Seattle Attractions
Unusual Landmarks

What's not to love about Seattle's quirkier side? The Space Needle isn't the only peculiar attraction to explore. Toss aside the usual tourist attractions and have fun discovering the unique and unusual landmarks, statues and architecture that the Emerald city has to offer.

The Fremont RocketThe Fremont Rocket. Located at Evanston Ave N and N 35th S.

A unique landmark monument constructed from a 1950's cold war rocket. The Rocket bears the Fremont crest and motto, "De Libertas Quirkas" which means "Freedom to be Peculiar."

The Fremont Troll (Pictured above) N. 36th & Troll Avenue N, Seattle, WA 98103.

Also known as The Troll and the Troll Under the Bridge, this is a colossal statue located under the north end of the Aurora Bridge that actually clutches a real Volkswagen Beetle with California license plates.

The Gum Wall
Located outside the Market Theater at Pike Place Market in Post Alley, the Gum Wall is a brick wall covered in several inches thick of used chewing gum. Back in the early 1900's, people would stick their chewed gum on the wall outside the theater as they waited for tickets. The wall was scraped clean twice jus to find that it was cover in gum again. What else can be done but declare the wall as a tourist attraction. To find the infamous Gum Wall, find the giant size piggy bank outside the fish market. Take the staircase on the right down to Post Alley.

Hammering Man. Located at the entrance of the Seattle Art Museum at 1300 1st Avenue, Seattle, WA 98101. Phone: 206-654-3100.

Created by Jonathan Borofsky, this giant statue reaches 48 feet (14.6m) tall and weighs in at an astonishing 26,000 pounds. The Hammering Man silently hammers four times a minute, from 7am to 10pm every day. One Labor Day, a group of artists attached a temporary ball and chain in a comical protest.

Hat n' Boots
Located in Oxbow Park, Georgetown's most famous landmark is where a premium Tex Texaco gas station was built in the 1950's. The giant red cowboy hat served as the office and the elaborately painted cowboy boots housed the restrooms.

Jimi Hendrix Commemorative Statue. 900 E. Pine Street, Seattle, WA 98122.

Located in Seattle's Capitol Hill neighborhood, the Jimi Hendrix statue shows this local artist on his knees playing his guitar with all his soul. Local artist Daryl Smith created the bronze statue from photos of Hendrix in the Monterey Pop Festival in 1967.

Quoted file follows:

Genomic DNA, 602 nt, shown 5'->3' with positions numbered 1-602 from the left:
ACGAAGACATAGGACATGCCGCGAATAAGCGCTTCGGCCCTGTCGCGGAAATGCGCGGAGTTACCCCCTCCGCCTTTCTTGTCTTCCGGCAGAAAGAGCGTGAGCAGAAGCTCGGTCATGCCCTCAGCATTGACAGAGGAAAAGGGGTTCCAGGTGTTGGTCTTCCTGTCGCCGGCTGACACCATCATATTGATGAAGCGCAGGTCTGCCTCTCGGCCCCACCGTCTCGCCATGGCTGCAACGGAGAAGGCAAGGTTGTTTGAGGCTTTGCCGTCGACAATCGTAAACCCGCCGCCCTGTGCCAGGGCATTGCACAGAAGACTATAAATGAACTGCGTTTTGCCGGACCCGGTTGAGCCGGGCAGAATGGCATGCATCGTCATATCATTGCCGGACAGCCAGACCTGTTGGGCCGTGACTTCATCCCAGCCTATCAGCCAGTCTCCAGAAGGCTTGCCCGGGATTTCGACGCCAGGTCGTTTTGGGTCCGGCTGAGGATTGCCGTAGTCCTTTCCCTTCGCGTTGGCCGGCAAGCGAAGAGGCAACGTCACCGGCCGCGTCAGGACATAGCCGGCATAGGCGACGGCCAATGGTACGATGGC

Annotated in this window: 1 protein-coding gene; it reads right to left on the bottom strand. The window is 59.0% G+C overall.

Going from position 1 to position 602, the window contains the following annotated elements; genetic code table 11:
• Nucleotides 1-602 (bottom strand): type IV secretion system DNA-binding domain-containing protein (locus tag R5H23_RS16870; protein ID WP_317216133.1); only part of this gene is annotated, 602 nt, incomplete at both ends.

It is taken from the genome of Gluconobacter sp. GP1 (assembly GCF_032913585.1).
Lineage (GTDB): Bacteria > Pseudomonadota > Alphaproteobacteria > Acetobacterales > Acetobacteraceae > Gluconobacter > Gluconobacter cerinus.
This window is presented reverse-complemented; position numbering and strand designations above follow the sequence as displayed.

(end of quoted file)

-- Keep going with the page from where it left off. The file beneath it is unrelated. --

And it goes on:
Lenin Statue in Fremont

Lenin Statue in Fremont. 600 N. 36th, Seattle, WA 98103.

An American teaching in Slovakia, Lewis Carpenter, found this statue lying in a scrapyard ready to be sold for the price of the bronze. Recognizing the skill of the Slavic artist Emil Venkov, Carpenter mortgaged his home to purchased the cast bronze statue for preservation. This one of a kind sculpture took a decade to complete and weighs over 7 tons and is 16 feet (5m) tall. You'll find this work of art at the Artist’s Republic of Fremont.

The Smith Tower. 506 2nd Avenue, Seattle, WA 98104. Phone: 206-622-4004.

One of the world’s first skyscrapers constructed by Lyman Cornelius Smith, the Smith Tower opened on July 4, 1914. At the time, it was the fourth tallest building in the world and weighed 48,650 tons. It remained the tallest building west of the Mississippi River for almost 50 years.

Space NeedleSpace Needle
The Seattle Center is home to the 60-foot-tall (185m) Space Needle, which officially opened on April 21, 1962 - the first day of the Fair. The Space Needle features an observation deck, restaurant and cocktail bar within its "Jetsons style" top rotating 360 degree for the most amazing view, and it still is prominent on the city's skyline as Seattle's most recognizable landmark. The "Needle" and the Seattle Center can be reached by a 90-second monorail ride from downtown's Westlake shopping center.

Tilikum Place. E-mail
The statue of Chief Seattle stands here "waving at the buildings on Cedar Street.

Waiting for the Interurban. N. 34th Street and Fremont Avenue N, Seattle, WA 98103.

Created by Richard Beyer this piece depicts five people under a shelter and a curious dog, with a human face. Made from cast aluminum, the statue has many unique costumes shall we say. Anyone may decorate the sculpture as long as there are no corporate messages and you clean up your display when you finish. Remember to take a photo of your creation and send it to or drop it off at the History House down the street at 790 N.34th Street. Please include your name to receive credit as it may be showcased.

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